This Is What Happens When You Eat 40 Teaspoons of Sugar a Day

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sugarMaybe the biggest recent revolution in the nutrition world has been the shift from thinking of fat as public enemy number one, to recognizing that sugar is the real culprit—implicated in everything from chronic inflammation to high cholesterol.

But knowing that intellectually and really, truly understanding how sugar sabotages the body are two very different things.

That's why Aussie filmmaker Damon Gameau—who's been on a no-added-sugar diet for years—got back on the sugar bandwagon for his new Super Size Me-style documentary, That Sugar Film. "The only real way to get answers is for me to start eating sugar again, and see what it does to my body," he explains in the film. And his (terrifying!) results might just have you forgoing it for good.

The sugar-eating plan: For two months, Gameau ate as much sugar as the average Australian does daily, which is 40 teaspoons or approximatelysugar-film 160 grams. (For reference: The World Health Organization recently released new recommendations that say roughly six teaspoons a day is ideal.)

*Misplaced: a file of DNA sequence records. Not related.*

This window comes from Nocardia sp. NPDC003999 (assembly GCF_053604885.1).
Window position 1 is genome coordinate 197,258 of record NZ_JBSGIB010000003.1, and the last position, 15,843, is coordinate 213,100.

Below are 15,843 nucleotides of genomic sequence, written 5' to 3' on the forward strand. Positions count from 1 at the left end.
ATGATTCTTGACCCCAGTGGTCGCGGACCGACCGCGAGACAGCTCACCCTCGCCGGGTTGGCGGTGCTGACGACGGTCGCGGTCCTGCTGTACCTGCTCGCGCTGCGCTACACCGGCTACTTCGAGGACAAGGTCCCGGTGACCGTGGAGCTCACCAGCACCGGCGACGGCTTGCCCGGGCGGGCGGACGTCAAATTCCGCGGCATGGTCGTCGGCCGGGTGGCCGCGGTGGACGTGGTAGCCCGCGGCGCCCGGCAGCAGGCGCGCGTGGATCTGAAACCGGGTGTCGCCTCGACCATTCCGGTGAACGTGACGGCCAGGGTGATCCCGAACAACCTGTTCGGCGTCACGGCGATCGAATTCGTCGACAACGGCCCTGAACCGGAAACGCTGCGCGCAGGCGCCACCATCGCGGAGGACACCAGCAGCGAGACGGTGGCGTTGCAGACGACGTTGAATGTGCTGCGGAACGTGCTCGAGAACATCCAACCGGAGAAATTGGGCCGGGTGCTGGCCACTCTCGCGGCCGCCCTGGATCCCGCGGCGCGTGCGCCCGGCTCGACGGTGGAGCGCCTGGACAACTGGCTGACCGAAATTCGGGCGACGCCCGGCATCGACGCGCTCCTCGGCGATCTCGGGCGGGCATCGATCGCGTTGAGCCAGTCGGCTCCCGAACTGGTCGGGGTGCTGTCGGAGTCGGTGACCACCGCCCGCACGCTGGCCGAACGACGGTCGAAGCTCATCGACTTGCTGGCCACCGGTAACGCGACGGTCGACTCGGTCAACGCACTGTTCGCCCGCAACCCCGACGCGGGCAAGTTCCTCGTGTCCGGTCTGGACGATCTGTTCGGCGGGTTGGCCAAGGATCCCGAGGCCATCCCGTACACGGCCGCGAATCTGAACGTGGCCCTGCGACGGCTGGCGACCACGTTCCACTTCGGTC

What foods he ate: If you're not already sitting down, you might want to. Gameau got his sugar intake from foods many people mistake as healthy, like low-fat yogurts, dried fruit, and cereal. Not once did he eat candy, ice cream, or other blatantly sugary items. (Not. Once.) That's because the real problem, he set out to show, is that people eat foods that are secretly loaded with sugar—and it adds up fast.

More reading: Are you addicted to sugar without knowing it?

The results: Before his experiment, Gameau consumed around 2,300 calories daily. He weighed 165 pounds, and his waist circumference was 25 inches. He had a healthy liver, low triglycerides, and no sign of insulin resistance or diabetes—making him a slightly-healthier-than-average Western male.

In just 60 days, he gained almost 19 pounds, added four inches to his waist, and entered the high-risk ranges for fatty liver disease and insulin resistance. Overall, he felt lethargic and had mood swings.

The craziest part? Gameau's calorie intake was virtually unchanged. Some days, he actually ate fewer calories than before.

More reading: 6 tips for cutting back on sugar

The takeaway: Gameau's experiment is a vivid reminder that all calories are not created equal, and that ditching healthy fats and complex carbohydrates for processed, low-fat foods is a surefire way to get

Of course, quitting sugar is rough. Gameau says that cutting it out of his diet again after the 60-day experiment was over sent him into several weeks of painful withdrawal, "not very different from quitting cigarettes." This is one movie you might want to watch with a super healthy snack? —Amy Marturana

For more information, visit, or to watch the documentary, visit

(Photo: That Sugar Film)

More reading: 5 sources of sugar you wouldn't expect

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